Brogan
v.
Industrial Cas. Ins. Co.

Not overruled or negatively treated on appealinfoCoverage
Court of Appeals of WisconsinApr 1, 1986
132 Wis. 2d 229 (Wis. Ct. App. 1986)
132 Wis. 2d 229392 N.W.2d 439

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No. 85-0675.

Submitted on briefs October 1, 1985. —

Decided April 1, 1986.

APPEAL from a judgment of the circuit court for Milwaukee county: JOSEPH P. CALLAN, Judge. Modified and as modified affirmed; remanded with directions.

For the plaintiff-respondent the cause was submitted on the briefs of Kersten McKinnon by E. Campion Kersten, of Milwaukee.

For the defendant-appellant the cause was submitted on the briefs of Mulcahy Wherry, S.C., with William J. Mulligan, Mary A. Moore and Ernest J. Philipp of counsel, of Milwaukee.

Before Moser, P.J., Wedemeyer and Sullivan, JJ.



SULLIVAN, J.

Industrial Casualty Insurance Company (Industrial) appeals a judgment awarding damages to Robert A. Brogan (Brogan) for Industrial's breach of contract. Because the contract was not void, we affirm the court's finding of liability. Because the jury's damages verdict is supported by the evidence, except for $37,280 which Industrial already paid Brogan, we affirm the judgment after modifying it. Because we are reducing the damages awarded by the jury, the cause is remanded so that the trial court may recalculate the damages and enter judgment accordingly.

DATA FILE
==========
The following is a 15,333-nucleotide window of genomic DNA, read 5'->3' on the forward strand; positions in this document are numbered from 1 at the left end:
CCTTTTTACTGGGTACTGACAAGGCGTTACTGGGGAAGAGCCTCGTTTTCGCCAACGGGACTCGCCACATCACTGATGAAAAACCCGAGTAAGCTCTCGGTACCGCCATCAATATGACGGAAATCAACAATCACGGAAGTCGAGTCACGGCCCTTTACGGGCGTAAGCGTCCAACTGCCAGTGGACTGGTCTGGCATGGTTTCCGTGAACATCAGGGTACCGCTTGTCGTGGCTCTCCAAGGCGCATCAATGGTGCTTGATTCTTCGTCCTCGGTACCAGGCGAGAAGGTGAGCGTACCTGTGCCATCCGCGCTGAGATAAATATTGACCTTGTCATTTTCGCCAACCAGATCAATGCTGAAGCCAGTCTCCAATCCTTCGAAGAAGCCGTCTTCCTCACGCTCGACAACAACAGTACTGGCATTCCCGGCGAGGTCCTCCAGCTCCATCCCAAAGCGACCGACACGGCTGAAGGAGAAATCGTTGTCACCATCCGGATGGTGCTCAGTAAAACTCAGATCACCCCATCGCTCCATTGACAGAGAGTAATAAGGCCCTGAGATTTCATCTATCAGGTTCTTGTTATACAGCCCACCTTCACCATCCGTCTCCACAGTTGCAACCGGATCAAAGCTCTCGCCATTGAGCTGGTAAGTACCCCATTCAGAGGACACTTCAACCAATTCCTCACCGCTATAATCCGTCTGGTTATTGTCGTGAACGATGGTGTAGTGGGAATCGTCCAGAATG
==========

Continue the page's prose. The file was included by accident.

In 1976, Brogan contracted with Industrial's predecessor, Personal Indemnity Mutual Insurance Company (Personal), to serve as its vice president in charge of sales. Brogan retired in November, 1981. He served on Personal's board of directors for all but the first few months of his employment. He resigned from the board when he retired.

Brogan's duties included recruiting and supervising sales agents. His compensation consisted primarily of a commission on premiums brought in by the agents he recruited. The contract entitled Brogan to receive a percentage of the first-year premiums of policies sold during his employment and 5% of the renewal premiums of those policies for as long as they remained active, even if Brogan no longer worked for Personal. The contract was amended several times. The most recent amendment, signed six months before Brogan retired, changed his 5% commission on renewals to a range of 2.5%-7.5%, which averaged out to 5%.